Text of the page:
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"The Physiology of Sports Injury".

Extracts from this document...

Introduction

Christopher McMichael November 17, 2003 Sports Medicine Mr. Fowler Period 3 "The Physiology of Sports Injury" The beginning of a sports injury first starts with "The Inflammatory Process." The inflammatory process is when the body detects tissue damage in the body and reacts by swelling the area of injury. Swelling begins right after the injury is detected. The numerous symptoms of inflammation include: irritation, "swelling, pain, reddening of the skin, and an increase in the temperature of the area involved." The next phase of the inflammatory process is the acute inflammatory phase. The acute inflammatory phase discusses how tons of cells are destroyed by trauma and the blood flow is reduced to the injured area. ...read more.

Middle

to sustain themselves. This death of cells is known as "second hypoxic injury." Second hypoxic injury also causes cellular breakdown and the release of lysosomes, which are a powerful protein (enzyme) that speed up the breakdown of cells. There are three sets of chemicals that become active during the acute inflammatory phase; these chemicals are "degenerative enzymes, vasoactive substances, and chemotactic factors." Other cells then react to the breakdown of the cells through histamine, leukocytes, bradykinin, and prostaglandins. Histamine is then used to create vasodilation and increased vascular permeability. Then leukocytes are attracted to the injury through chemotaxis. After that, bradykinin creates vascular permeability and releases the prostaglandins. ...read more.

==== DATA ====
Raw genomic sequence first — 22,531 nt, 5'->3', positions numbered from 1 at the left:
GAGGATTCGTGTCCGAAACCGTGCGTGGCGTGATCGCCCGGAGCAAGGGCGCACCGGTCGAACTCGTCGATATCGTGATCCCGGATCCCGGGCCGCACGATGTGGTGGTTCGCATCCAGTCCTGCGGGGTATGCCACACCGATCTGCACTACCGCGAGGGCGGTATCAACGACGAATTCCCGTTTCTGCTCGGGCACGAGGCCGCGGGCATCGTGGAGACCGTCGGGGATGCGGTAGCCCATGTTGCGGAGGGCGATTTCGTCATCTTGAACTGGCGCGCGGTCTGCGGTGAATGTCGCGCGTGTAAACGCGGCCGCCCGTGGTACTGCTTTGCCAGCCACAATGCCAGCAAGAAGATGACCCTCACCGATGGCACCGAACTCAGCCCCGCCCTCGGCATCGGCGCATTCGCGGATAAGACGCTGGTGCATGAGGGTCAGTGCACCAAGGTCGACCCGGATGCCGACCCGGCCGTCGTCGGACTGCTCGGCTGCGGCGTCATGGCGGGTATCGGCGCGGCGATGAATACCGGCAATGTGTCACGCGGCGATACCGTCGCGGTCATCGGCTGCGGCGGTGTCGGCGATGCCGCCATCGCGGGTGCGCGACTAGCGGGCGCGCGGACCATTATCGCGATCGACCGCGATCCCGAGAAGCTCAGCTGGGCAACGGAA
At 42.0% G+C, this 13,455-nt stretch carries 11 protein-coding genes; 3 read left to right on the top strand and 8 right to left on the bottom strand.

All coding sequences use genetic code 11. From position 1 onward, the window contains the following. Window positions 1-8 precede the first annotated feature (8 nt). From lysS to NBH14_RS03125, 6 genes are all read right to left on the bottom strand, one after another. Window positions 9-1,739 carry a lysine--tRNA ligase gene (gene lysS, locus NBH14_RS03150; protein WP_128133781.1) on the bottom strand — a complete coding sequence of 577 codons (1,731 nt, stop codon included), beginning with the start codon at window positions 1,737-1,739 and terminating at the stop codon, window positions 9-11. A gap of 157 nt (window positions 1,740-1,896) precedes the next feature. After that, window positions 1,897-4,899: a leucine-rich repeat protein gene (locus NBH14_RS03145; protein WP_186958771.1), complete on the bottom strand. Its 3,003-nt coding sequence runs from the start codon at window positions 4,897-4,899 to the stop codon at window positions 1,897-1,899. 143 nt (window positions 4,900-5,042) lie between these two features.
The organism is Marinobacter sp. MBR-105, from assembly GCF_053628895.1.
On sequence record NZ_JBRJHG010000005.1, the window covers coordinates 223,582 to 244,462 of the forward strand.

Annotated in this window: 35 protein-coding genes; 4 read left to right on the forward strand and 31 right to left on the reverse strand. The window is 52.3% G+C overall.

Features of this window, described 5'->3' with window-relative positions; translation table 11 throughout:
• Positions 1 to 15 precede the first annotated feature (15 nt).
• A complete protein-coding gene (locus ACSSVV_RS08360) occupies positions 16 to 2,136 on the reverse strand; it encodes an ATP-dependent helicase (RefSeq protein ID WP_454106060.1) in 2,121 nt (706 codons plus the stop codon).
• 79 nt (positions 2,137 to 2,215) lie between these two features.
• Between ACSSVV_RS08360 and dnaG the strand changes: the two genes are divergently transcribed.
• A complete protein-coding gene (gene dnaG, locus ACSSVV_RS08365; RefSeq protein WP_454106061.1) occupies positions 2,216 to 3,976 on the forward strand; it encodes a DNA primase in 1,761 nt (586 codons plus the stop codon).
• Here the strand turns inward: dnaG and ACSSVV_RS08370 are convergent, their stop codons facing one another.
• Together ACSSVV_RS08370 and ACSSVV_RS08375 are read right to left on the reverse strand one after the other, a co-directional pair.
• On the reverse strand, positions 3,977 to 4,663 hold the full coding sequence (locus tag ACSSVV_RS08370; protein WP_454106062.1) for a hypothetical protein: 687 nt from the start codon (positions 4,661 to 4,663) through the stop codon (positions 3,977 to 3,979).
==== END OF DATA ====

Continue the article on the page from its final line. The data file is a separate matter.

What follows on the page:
Conclusion

Tissue repairs begins by the movement of polymorph, monocytes, and histocytes to break down the cell debris which will make room for new tissue (scar tissue). Basically, after the initial injury, decreased blood flow occurs followed by an increase in blood flow. The increase in blood flow causes Hematoma, which causes clotting. The clotting then causes the death of cells, which cause the release of lysosomes. The lysosomes cause the cells to break down. Histamines, leukocytes, bradykinin, and prostaglandin then get rid of the damaged cells (Phagocytosis). Neutrophils and then macrophages come to help the process of the removal of the damaged cells. The resolution phase continues to get rid of the dead cells in order to make room for the new tissue to grow. ...read more.

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